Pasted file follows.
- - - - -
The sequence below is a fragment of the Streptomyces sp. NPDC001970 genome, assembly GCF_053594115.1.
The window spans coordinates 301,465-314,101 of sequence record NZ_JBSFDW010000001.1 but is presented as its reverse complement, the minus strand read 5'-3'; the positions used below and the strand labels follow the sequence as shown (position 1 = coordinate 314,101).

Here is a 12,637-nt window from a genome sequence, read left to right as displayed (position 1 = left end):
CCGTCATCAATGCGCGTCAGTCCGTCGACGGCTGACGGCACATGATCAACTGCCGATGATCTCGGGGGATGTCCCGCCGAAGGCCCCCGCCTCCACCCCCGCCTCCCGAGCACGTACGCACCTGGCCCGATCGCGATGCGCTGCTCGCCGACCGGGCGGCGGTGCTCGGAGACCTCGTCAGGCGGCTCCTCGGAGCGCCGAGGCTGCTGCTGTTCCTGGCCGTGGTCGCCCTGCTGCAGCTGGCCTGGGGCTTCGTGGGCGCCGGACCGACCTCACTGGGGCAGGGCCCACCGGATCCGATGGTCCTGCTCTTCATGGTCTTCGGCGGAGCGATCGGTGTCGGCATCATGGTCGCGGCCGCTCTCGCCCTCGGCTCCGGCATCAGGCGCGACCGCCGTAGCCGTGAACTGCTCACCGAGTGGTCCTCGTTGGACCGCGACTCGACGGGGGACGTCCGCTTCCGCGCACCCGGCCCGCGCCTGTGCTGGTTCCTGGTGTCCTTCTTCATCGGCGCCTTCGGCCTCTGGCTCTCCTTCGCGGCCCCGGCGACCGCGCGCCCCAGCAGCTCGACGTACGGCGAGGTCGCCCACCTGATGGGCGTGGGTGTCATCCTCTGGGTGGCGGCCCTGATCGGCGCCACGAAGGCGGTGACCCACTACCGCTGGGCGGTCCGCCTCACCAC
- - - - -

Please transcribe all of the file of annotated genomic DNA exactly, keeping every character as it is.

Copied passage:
The sequence below is a fragment of the Streptomyces sp. NPDC001970 genome, assembly GCF_053594115.1.
The window spans coordinates 301,465-314,101 of sequence record NZ_JBSFDW010000001.1 but is presented as its reverse complement, the minus strand read 5'-3'; the positions used below and the strand labels follow the sequence as shown (position 1 = coordinate 314,101).

Here is a 12,637-nt window from a genome sequence, read left to right as displayed (position 1 = left end):
CCGTCATCAATGCGCGTCAGTCCGTCGACGGCTGACGGCACATGATCAACTGCCGATGATCTCGGGGGATGTCCCGCCGAAGGCCCCCGCCTCCACCCCCGCCTCCCGAGCACGTACGCACCTGGCCCGATCGCGATGCGCTGCTCGCCGACCGGGCGGCGGTGCTCGGAGACCTCGTCAGGCGGCTCCTCGGAGCGCCGAGGCTGCTGCTGTTCCTGGCCGTGGTCGCCCTGCTGCAGCTGGCCTGGGGCTTCGTGGGCGCCGGACCGACCTCACTGGGGCAGGGCCCACCGGATCCGATGGTCCTGCTCTTCATGGTCTTCGGCGGAGCGATCGGTGTCGGCATCATGGTCGCGGCCGCTCTCGCCCTCGGCTCCGGCATCAGGCGCGACCGCCGTAGCCGTGAACTGCTCACCGAGTGGTCCTCGTTGGACCGCGACTCGACGGGGGACGTCCGCTTCCGCGCACCCGGCCCGCGCCTGTGCTGGTTCCTGGTGTCCTTCTTCATCGGCGCCTTCGGCCTCTGGCTCTCCTTCGCGGCCCCGGCGACCGCGCGCCCCAGCAGCTCGACGTACGGCGAGGTCGCCCACCTGATGGGCGTGGGTGTCATCCTCTGGGTGGCGGCCCTGATCGGCGCCACGAAGGCGGTGACCCACTACCGCTGGGCGGTCCGCCTCACCAC